As most of the documents are hand-written in elaborate Victorian script, a lot of it I found hard to read. However, a few documents in particular stood out to me: because the handwriting was neater and I was able to read them, or they made me particularly curious, or because they contained names I recognised. One name that I knew immediately from my other work in Museum Collections was James Bell Pettigrew: the man that the Bell Pettigrew Museum commemorates. He was a member of the University Senate during the 1880s, and so his name crops up a lot. There were two particular occasions where his name appeared while I was sorting through these documents – memorable to me because they both concerned the admittance of women into the University of St Andrews.
Until 1892, women could not take degrees at any Scottish University. From 1877 they were able to enrol in a distance-learning scheme called the Lady Literate in Arts (L.L.A.), taking courses equivalent to degree standard but from which they earned only a diploma. In 1881, a petition from women of Angus and Fife was delivered to the Senate to ask for more opportunities for women to study, and for them to be allowed to study full time. The senate discussed the matter and made some resolutions.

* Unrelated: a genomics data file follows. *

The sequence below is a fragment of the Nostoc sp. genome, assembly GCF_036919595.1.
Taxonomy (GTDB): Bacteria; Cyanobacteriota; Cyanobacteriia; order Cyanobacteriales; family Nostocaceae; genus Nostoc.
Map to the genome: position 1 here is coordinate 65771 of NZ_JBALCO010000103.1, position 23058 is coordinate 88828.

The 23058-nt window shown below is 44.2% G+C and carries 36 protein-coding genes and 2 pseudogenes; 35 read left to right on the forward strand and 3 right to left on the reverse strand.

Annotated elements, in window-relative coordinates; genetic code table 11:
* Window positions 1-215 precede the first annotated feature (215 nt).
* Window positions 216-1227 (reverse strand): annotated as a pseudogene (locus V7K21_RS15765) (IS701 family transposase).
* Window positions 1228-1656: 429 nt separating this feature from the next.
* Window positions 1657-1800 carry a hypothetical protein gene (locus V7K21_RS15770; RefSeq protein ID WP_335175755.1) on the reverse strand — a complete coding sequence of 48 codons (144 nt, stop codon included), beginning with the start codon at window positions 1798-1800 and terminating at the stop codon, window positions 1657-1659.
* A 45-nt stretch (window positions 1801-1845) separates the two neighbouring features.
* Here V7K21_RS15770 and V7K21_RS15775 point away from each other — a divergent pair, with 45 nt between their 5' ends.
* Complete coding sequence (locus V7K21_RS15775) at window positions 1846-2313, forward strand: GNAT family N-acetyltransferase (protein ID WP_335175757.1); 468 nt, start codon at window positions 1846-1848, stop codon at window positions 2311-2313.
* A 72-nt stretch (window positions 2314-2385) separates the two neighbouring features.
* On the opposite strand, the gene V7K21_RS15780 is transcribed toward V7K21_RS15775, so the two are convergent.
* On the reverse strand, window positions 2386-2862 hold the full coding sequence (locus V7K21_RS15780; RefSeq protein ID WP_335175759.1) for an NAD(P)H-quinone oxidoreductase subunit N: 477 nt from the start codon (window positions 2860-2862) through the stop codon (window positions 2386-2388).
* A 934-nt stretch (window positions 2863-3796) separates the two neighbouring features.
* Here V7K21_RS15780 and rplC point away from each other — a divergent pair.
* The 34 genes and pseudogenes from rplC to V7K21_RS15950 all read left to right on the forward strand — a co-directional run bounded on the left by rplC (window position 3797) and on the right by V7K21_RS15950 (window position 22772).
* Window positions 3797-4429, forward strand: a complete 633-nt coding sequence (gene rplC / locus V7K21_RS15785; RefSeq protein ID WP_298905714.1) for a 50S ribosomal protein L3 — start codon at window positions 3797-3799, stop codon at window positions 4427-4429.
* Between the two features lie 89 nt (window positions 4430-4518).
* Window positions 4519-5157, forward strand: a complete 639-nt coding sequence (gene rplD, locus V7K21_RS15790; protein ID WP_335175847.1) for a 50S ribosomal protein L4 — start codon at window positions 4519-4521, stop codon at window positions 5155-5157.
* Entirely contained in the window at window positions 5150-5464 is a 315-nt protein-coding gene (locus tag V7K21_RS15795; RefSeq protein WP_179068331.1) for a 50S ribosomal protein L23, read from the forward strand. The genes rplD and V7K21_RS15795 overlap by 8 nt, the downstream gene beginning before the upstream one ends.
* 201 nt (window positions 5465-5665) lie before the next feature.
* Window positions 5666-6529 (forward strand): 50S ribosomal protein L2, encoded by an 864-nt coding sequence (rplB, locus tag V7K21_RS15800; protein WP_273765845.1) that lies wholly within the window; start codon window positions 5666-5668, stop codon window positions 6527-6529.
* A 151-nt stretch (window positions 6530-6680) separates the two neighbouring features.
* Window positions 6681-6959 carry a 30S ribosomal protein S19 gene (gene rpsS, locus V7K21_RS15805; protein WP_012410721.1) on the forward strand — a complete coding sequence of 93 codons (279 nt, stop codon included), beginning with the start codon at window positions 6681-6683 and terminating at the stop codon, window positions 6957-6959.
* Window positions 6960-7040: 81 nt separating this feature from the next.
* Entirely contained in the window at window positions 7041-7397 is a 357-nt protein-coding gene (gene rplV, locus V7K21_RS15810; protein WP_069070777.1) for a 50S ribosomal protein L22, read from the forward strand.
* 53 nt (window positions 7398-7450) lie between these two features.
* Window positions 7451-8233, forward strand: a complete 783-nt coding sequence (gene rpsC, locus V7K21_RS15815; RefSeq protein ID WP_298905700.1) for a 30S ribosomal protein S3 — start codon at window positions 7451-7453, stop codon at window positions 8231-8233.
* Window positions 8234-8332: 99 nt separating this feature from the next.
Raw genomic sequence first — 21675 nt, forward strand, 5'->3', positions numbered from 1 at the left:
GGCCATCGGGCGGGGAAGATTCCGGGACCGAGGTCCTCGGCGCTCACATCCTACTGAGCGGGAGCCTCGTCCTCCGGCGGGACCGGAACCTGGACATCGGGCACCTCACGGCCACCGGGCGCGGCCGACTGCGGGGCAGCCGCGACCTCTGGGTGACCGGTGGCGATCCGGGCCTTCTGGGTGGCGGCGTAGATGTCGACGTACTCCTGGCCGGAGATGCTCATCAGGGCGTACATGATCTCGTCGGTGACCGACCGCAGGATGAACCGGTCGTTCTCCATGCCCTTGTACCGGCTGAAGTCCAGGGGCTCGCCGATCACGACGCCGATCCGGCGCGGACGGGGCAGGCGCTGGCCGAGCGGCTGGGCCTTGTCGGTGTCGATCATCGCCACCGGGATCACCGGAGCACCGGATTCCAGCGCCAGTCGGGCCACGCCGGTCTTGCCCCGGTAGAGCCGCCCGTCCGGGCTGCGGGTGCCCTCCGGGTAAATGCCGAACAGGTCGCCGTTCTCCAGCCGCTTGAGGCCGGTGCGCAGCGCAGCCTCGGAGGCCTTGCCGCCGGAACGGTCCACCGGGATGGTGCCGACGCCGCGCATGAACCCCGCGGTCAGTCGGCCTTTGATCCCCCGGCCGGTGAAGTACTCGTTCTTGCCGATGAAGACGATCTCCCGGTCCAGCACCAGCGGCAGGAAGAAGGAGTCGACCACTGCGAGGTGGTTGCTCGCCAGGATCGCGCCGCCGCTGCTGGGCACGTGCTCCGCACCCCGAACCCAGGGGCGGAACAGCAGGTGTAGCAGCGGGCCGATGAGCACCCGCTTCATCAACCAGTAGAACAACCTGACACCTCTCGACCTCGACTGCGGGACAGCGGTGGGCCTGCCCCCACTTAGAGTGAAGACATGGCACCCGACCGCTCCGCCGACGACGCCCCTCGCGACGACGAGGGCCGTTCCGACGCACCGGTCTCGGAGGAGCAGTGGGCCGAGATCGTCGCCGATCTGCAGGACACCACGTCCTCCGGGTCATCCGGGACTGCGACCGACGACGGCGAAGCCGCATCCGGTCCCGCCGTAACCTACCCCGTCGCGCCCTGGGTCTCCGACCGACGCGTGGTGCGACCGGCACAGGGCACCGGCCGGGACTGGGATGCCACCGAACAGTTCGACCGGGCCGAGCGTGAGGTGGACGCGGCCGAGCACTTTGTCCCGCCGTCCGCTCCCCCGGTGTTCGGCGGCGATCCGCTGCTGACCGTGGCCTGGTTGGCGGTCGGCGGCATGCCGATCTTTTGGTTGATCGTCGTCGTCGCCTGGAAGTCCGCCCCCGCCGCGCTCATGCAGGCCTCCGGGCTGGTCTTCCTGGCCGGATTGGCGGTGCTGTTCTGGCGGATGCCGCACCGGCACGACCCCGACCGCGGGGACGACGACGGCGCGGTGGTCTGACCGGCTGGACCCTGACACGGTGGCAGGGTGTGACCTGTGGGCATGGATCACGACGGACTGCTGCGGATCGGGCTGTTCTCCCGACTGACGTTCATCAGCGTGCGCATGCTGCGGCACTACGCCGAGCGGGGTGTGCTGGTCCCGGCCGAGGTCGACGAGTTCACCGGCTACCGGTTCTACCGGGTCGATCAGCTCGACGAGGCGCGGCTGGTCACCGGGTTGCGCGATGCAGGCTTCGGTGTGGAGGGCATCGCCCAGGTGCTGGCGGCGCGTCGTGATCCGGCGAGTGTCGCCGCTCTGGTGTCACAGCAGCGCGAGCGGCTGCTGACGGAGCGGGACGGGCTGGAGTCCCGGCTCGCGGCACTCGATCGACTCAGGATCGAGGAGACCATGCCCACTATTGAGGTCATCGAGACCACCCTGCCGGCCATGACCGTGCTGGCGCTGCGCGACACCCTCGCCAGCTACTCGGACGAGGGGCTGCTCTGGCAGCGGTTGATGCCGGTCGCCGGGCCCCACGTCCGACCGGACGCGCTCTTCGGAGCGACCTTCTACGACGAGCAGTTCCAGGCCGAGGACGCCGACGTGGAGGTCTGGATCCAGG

In the footnote of this document, I noticed that Bell Pettigrew abstained from the decisions of the Senate, claiming that “he does not hold himself bound to lecture lady students”.
A little later, I found a hand-written letter from 1883 formalising Bell Pettigrew’s (and his colleague William Carmichael McIntosh’s) dissent from the prospect of allowing women students to study full time in St Andrews.
We, the undersigned, having been absent from the meeting of Senatus in Committee yesterday (Monday April 16, 1883) beg to express our regret that the following passage was inserted in the Memorial of the Senatus Academicus of the University of St Andrews to the Lord Advocate of Scotland, regarding the “Universities’ (Scotland) Bill”, Clause 8, Section 4, viz., “Although the university has been precluded from making provision for the matriculation and the regular instruction of women”.